Stephen J. Schueler, M.D.

Overview Symptoms kidney failure Treatment Underlying Cause Anatomy

Narrowed Renal Artery Anatomy

The kidneys are located in the back of the abdomen, below the ribcage and on either side of the spine. Each kidney weighs about 1/4 pound (0.6 kg) and is about the size of a fist. The kidneys filter waste from the bloodstream and produce urine. The kidneys also regulate the salt and water balance for the body. Urine leaves the kidneys and travels to the bladder via the ureters.

Anatomy examples:

  • Kidney
  • Kidney cross section
  • Kidney cross section close-up
  • Kidney collecting system

In an adult, the bladder can hold 10 to 20 ounces of urine -- about as much liquid as in one can of soda. When the bladder is about half full, you may begin to feel the need to empty it by urinating. Urine is carried out of the body through the urethra, a tube at the bottom of the bladder.

The urinary tract is broken down into two areas:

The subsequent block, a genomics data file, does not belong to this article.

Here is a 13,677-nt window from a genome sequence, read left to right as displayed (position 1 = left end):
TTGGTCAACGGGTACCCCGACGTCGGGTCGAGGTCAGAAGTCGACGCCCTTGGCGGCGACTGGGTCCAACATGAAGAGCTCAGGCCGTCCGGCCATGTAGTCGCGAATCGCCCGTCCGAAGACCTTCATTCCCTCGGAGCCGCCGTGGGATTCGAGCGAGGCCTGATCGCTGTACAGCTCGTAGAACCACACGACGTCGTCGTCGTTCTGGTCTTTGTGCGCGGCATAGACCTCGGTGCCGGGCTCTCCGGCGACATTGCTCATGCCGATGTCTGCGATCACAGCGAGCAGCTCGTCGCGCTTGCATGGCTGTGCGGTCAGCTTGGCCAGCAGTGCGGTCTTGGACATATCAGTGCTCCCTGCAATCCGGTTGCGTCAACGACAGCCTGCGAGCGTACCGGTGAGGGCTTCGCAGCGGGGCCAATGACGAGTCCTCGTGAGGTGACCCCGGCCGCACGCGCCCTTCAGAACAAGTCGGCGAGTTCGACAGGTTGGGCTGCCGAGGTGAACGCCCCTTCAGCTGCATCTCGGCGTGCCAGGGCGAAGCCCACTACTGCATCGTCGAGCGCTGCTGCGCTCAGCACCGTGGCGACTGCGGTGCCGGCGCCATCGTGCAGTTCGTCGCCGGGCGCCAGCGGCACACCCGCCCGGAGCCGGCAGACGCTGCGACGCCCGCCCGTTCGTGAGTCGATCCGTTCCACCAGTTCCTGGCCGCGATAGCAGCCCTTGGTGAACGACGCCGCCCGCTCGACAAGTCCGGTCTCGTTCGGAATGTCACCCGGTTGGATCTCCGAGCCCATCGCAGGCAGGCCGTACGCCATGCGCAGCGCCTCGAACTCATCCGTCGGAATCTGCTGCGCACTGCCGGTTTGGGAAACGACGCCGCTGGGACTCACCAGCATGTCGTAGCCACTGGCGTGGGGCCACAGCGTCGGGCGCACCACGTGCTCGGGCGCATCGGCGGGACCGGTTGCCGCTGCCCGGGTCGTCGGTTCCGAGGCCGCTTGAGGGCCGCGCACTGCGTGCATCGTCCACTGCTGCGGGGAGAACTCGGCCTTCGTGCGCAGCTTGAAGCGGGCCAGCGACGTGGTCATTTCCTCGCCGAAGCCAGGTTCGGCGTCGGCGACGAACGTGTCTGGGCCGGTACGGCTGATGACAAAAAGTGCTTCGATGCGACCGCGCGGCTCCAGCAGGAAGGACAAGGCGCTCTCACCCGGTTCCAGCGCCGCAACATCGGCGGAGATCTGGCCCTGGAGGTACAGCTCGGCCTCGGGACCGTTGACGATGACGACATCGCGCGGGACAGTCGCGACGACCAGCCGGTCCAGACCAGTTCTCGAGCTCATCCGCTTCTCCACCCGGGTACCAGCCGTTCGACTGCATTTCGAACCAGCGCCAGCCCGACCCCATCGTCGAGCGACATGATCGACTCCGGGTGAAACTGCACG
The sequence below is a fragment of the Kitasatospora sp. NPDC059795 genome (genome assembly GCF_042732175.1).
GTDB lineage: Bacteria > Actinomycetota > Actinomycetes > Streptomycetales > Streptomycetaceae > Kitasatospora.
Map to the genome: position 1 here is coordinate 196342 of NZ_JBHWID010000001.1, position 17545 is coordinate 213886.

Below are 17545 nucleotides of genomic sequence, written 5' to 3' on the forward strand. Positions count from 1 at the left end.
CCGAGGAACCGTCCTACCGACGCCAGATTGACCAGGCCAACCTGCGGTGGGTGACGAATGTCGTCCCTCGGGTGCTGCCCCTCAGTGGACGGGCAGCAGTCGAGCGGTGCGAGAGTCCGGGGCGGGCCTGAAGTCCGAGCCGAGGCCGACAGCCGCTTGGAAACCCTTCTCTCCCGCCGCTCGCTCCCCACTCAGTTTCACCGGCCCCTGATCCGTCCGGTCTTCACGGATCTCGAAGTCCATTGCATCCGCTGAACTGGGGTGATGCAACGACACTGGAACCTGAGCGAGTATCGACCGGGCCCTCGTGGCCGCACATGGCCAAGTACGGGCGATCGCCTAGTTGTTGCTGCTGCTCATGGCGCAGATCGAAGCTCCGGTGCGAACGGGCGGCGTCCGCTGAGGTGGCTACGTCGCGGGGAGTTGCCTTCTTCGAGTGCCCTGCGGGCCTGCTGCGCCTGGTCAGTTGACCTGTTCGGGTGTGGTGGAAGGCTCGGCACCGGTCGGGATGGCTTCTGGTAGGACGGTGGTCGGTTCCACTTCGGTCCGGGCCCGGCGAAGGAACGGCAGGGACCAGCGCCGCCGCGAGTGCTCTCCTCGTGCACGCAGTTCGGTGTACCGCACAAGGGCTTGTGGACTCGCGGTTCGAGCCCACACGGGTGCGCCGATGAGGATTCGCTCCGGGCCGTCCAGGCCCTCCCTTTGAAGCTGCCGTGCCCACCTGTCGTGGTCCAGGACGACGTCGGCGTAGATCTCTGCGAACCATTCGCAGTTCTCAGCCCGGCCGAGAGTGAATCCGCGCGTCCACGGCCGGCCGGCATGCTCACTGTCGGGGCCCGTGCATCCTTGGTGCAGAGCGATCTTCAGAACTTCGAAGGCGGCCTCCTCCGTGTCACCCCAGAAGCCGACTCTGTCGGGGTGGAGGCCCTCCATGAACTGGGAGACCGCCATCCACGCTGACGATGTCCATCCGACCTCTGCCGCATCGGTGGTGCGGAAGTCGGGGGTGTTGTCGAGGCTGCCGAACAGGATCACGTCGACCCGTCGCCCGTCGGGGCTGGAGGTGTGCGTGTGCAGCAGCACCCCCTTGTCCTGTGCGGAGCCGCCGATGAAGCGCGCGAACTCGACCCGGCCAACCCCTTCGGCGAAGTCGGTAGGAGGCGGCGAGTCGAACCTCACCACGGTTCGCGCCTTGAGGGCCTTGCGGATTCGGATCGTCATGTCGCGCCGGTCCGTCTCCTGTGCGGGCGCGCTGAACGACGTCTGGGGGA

• Upper urinary tract: includes the kidneys and ureters.
  • Lower urinary tract: includes the urethra and bladder.

Anatomy examples:
  • Genitourinary system
  • Bladder and lower urinary tract in women
  • Bladder and lower urinary tract in men

Last Updated: Jul 8, 2008 References
Authors: Stephen J. Schueler, MD; John H. Beckett, MD; D. Scott Gettings, MD
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PubMed Narrowed Renal Artery References
  1. Bloch MJ, Basile J. Diagnosis and management of renovascular disease and renovascular hypertension. J Clin Hypertens (Greenwich). 2007 May;9(5):381-9. [17485974]
  2. White CJ. Catheter-based therapy for atherosclerotic renal artery stenosis. Prog Cardiovasc Dis. 2007 Sep-Oct;50(2):136-50. [17765475]
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